From this vantage point, it is very interesting to look at the interrelation of Byzantium with its Caucasian (namely, Georgian) neighbours in the matters of armament. In the first place it is worth noting that these relations were fairly close, which facilitated exchange of military technologies114. There is no doubt that the Byzantine military machine exerted considerable influence on its neighbours115, though an opposite phenomenon can also be noticed. Due to its location, Georgia came in touch with the North Caucasian and Central Asian nomads more often than Byzantium, it was
111. Draskhanakertc’i, History of Armenia, ed. E. TSAGAREISHVILI, Tbilisi 1965, 257 (in Georgian). Here I take an opportunity and thank E. Kvachantiradze for comparing the translation with the Armenian original and checking its accuracy.
112. Attaliates, History, ed. S. QAUKHCHISHVILI, Tbilisi 1966, 27 (in Georgian). I thank K. Nizharadze for the new, precise translation of the passage. Michaelis Attaliotae Historia, ed. I. BEKKER, Bonn 1853, 234.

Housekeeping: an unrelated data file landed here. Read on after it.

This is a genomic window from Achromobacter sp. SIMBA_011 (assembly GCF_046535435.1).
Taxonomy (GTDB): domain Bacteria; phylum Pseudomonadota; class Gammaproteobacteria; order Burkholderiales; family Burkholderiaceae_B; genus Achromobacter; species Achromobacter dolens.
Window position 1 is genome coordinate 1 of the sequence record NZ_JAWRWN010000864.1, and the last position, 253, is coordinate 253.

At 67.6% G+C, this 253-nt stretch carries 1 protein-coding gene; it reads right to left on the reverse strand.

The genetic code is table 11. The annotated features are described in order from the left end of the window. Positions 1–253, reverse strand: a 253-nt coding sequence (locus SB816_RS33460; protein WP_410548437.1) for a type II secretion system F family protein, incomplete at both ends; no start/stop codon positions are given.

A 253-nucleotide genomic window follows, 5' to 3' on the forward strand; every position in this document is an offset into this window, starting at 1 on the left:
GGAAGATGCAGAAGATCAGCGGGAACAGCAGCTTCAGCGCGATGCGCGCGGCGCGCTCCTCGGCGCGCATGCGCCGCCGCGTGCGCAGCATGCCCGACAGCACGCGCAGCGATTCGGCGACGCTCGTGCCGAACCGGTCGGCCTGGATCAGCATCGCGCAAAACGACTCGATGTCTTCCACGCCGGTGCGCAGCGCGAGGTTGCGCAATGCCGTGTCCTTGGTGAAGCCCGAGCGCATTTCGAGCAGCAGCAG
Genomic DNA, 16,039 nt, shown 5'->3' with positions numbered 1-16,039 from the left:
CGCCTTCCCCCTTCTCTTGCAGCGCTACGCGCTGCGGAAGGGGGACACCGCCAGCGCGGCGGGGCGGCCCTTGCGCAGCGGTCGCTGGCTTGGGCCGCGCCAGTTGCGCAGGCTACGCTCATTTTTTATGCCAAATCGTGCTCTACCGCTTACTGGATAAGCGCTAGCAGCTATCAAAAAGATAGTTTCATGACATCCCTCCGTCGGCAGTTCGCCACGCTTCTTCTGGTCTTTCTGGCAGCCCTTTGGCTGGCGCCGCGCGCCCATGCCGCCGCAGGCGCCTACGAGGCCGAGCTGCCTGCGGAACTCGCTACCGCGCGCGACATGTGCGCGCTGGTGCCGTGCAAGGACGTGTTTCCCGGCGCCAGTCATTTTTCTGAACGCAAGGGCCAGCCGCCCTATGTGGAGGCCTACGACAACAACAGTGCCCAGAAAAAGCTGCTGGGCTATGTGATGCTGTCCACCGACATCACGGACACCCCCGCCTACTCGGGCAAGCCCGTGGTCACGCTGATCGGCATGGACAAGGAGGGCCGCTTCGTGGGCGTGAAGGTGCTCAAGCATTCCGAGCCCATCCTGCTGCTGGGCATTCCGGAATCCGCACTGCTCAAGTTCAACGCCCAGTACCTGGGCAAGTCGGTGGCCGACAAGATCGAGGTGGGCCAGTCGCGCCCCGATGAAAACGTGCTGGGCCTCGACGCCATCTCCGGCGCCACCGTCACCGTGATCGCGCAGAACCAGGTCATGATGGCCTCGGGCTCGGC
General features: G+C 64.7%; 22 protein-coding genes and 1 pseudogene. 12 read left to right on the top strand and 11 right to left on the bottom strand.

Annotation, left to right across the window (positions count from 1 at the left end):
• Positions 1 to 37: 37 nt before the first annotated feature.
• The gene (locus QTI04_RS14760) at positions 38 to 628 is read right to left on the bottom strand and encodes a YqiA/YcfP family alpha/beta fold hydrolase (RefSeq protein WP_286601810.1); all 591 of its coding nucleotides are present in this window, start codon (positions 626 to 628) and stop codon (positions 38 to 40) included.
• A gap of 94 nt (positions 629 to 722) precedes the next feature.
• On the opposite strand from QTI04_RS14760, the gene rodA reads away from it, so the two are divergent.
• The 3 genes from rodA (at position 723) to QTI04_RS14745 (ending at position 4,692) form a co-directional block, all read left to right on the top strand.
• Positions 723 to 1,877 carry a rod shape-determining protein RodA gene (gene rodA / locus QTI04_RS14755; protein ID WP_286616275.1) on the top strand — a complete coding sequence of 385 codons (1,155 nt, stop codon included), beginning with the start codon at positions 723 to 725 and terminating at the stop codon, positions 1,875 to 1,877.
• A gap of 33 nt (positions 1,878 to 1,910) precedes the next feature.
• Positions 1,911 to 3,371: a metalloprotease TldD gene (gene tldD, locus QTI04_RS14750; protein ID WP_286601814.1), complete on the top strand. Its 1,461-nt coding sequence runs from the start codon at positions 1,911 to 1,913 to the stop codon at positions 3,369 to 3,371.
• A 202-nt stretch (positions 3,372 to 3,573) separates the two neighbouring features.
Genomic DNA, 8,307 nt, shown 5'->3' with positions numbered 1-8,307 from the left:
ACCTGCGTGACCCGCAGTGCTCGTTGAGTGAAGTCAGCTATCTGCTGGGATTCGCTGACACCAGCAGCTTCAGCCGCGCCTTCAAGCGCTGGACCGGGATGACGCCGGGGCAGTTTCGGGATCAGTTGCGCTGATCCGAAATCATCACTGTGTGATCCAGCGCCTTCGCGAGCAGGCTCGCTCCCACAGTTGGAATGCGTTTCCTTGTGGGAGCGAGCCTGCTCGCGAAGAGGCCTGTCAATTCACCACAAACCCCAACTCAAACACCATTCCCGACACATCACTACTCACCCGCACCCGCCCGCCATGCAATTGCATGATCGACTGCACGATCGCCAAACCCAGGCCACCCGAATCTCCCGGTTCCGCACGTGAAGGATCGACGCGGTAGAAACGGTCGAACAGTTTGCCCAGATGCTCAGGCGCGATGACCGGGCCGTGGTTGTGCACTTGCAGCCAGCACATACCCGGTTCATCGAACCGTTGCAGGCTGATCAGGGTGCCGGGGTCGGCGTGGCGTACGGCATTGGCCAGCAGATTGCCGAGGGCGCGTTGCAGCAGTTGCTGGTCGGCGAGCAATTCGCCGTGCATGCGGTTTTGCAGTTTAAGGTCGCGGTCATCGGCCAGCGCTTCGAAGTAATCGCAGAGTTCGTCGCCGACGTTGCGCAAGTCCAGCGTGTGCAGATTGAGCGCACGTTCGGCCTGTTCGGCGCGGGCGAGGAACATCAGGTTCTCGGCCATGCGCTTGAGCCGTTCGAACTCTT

113. Lastivertc’i, History, ed. E. TSAGAREISHVILI, Tbilisi 1974, 51 (in Georgian).
114. Discussion of Georgian-Byzantine relations would lead us too far. They were especially intensive in the period under discussion and were characterized by joint battles against the Arabs, participation of Georgians in the civil wars in Byzantium and, finally, almost a century-long confrontation with each other.
115. Nevertheless, Georgian military terminology came under a stronger influence of the Persian and Arabic languages.
via Georgia that some novelties in their armament, direct or transformed, may have found their way to Byzantium116.
In spite of all that has been said above, as I have already noted, in the absence of archaeological evidence and on the strength of only iconographic data, it is difficult to give a positive answer to the question that has been posed and to assert anything definitively. At the same time it can be said without any doubt that Georgia can be considered one of the major centers of the manufacture of splint armour and of innovations, and that some of the types of armour widespread in Byzantium, may have originated there.